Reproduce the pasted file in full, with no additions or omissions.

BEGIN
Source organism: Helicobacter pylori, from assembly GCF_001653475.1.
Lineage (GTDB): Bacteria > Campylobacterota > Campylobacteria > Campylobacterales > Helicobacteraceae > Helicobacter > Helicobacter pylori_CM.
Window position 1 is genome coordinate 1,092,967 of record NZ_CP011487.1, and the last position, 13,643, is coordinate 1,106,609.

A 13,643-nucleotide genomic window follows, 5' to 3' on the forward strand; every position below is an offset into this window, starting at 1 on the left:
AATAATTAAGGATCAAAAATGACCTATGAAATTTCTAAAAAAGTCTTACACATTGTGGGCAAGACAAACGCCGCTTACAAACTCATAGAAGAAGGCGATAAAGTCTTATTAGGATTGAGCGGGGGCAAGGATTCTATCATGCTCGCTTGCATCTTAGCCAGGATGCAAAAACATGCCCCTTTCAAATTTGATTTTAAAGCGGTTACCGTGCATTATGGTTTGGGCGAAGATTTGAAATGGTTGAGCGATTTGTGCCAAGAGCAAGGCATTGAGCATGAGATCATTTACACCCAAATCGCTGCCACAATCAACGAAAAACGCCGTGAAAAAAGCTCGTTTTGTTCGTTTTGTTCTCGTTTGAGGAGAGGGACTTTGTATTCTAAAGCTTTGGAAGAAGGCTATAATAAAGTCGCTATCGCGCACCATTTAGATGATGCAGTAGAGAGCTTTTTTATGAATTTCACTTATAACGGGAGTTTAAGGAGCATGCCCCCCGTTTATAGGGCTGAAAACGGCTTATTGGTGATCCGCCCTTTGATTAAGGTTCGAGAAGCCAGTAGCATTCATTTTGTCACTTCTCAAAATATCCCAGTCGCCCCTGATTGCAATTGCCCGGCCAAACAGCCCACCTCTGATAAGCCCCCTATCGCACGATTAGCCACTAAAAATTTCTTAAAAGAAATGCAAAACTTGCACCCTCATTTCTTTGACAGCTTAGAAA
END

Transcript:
Source organism: Helicobacter pylori, from assembly GCF_001653475.1.
Lineage (GTDB): Bacteria > Campylobacterota > Campylobacteria > Campylobacterales > Helicobacteraceae > Helicobacter > Helicobacter pylori_CM.
Window position 1 is genome coordinate 1,092,967 of record NZ_CP011487.1, and the last position, 13,643, is coordinate 1,106,609.

A 13,643-nucleotide genomic window follows, 5' to 3' on the forward strand; every position below is an offset into this window, starting at 1 on the left:
AATAATTAAGGATCAAAAATGACCTATGAAATTTCTAAAAAAGTCTTACACATTGTGGGCAAGACAAACGCCGCTTACAAACTCATAGAAGAAGGCGATAAAGTCTTATTAGGATTGAGCGGGGGCAAGGATTCTATCATGCTCGCTTGCATCTTAGCCAGGATGCAAAAACATGCCCCTTTCAAATTTGATTTTAAAGCGGTTACCGTGCATTATGGTTTGGGCGAAGATTTGAAATGGTTGAGCGATTTGTGCCAAGAGCAAGGCATTGAGCATGAGATCATTTACACCCAAATCGCTGCCACAATCAACGAAAAACGCCGTGAAAAAAGCTCGTTTTGTTCGTTTTGTTCTCGTTTGAGGAGAGGGACTTTGTATTCTAAAGCTTTGGAAGAAGGCTATAATAAAGTCGCTATCGCGCACCATTTAGATGATGCAGTAGAGAGCTTTTTTATGAATTTCACTTATAACGGGAGTTTAAGGAGCATGCCCCCCGTTTATAGGGCTGAAAACGGCTTATTGGTGATCCGCCCTTTGATTAAGGTTCGAGAAGCCAGTAGCATTCATTTTGTCACTTCTCAAAATATCCCAGTCGCCCCTGATTGCAATTGCCCGGCCAAACAGCCCACCTCTGATAAGCCCCCTATCGCACGATTAGCCACTAAAAATTTCTTAAAAGAAATGCAAAACTTGCACCCTCATTTCTTTGACAGCTTAGAAA